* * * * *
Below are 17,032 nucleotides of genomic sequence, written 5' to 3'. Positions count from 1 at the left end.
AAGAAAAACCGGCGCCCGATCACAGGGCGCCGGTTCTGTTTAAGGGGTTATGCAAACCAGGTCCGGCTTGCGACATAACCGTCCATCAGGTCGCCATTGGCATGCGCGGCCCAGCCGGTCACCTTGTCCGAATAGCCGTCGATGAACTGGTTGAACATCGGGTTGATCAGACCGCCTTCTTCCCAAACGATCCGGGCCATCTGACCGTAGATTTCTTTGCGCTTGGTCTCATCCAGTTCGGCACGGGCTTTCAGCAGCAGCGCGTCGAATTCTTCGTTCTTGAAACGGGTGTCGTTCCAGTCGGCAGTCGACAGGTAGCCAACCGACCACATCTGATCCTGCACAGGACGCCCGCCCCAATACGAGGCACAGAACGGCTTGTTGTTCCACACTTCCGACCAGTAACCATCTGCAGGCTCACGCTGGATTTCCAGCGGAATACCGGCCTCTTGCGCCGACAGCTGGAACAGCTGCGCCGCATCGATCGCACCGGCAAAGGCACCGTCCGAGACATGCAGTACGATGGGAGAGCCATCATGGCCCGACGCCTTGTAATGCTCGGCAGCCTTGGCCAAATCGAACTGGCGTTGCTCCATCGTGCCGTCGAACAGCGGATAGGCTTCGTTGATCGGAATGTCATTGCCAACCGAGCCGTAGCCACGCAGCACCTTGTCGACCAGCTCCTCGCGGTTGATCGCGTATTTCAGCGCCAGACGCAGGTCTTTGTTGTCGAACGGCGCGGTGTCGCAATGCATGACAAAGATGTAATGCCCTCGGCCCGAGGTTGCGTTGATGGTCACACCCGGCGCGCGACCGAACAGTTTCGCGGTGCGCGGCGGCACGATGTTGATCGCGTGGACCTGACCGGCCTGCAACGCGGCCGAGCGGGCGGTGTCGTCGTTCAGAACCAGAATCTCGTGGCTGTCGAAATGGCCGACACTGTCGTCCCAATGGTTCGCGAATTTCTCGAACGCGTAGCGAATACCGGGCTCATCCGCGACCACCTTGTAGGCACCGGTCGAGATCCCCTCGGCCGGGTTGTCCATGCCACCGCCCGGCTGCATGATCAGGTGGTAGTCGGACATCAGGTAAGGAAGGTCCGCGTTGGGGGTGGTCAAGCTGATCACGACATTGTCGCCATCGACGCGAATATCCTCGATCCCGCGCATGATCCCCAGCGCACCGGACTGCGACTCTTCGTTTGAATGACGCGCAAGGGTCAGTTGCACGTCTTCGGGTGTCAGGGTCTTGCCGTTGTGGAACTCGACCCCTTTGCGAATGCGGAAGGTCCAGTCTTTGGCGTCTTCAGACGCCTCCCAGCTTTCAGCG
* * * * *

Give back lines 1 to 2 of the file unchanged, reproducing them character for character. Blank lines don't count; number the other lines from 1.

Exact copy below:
Below are 17,032 nucleotides of genomic sequence, written 5' to 3'. Positions count from 1 at the left end.
AAGAAAAACCGGCGCCCGATCACAGGGCGCCGGTTCTGTTTAAGGGGTTATGCAAACCAGGTCCGGCTTGCGACATAACCGTCCATCAGGTCGCCATTGGCATGCGCGGCCCAGCCGGTCACCTTGTCCGAATAGCCGTCGATGAACTGGTTGAACATCGGGTTGATCAGACCGCCTTCTTCCCAAACGATCCGGGCCATCTGACCGTAGATTTCTTTGCGCTTGGTCTCATCCAGTTCGGCACGGGCTTTCAGCAGCAGCGCGTCGAATTCTTCGTTCTTGAAACGGGTGTCGTTCCAGTCGGCAGTCGACAGGTAGCCAACCGACCACATCTGATCCTGCACAGGACGCCCGCCCCAATACGAGGCACAGAACGGCTTGTTGTTCCACACTTCCGACCAGTAACCATCTGCAGGCTCACGCTGGATTTCCAGCGGAATACCGGCCTCTTGCGCCGACAGCTGGAACAGCTGCGCCGCATCGATCGCACCGGCAAAGGCACCGTCCGAGACATGCAGTACGATGGGAGAGCCATCATGGCCCGACGCCTTGTAATGCTCGGCAGCCTTGGCCAAATCGAACTGGCGTTGCTCCATCGTGCCGTCGAACAGCGGATAGGCTTCGTTGATCGGAATGTCATTGCCAACCGAGCCGTAGCCACGCAGCACCTTGTCGACCAGCTCCTCGCGGTTGATCGCGTATTTCAGCGCCAGACGCAGGTCTTTGTTGTCGAACGGCGCGGTGTCGCAATGCATGACAAAGATGTAATGCCCTCGGCCCGAGGTTGCGTTGATGGTCACACCCGGCGCGCGACCGAACAGTTTCGCGGTGCGCGGCGGCACGATGTTGATCGCGTGGACCTGACCGGCCTGCAACGCGGCCGAGCGGGCGGTGTCGTCGTTCAGAACCAGAATCTCGTGGCTGTCGAAATGGCCGACACTGTCGTCCCAATGGTTCGCGAATTTCTCGAACGCGTAGCGAATACCGGGCTCATCCGCGACCACCTTGTAGGCACCGGTCGAGATCCCCTCGGCCGGGTTGTCCATGCCACCGCCCGGCTGCATGATCAGGTGGTAGTCGGACATCAGGTAAGGAAGGTCCGCGTTGGGGGTGGTCAAGCTGATCACGACATTGTCGCCATCGACGCGAATATCCTCGATCCCGCGCATGATCCCCAGCGCACCGGACTGCGACTCTTCGTTTGAATGACGCGCAAGGGTCAGTTGCACGTCTTCGGGTGTCAGGGTCTTGCCGTTGTGGAACTCGACCCCTTTGCGAATGCGGAAGGTCCAGTCTTTGGCGTCTTCAGACGCCTCCCAGCTTTCAGCG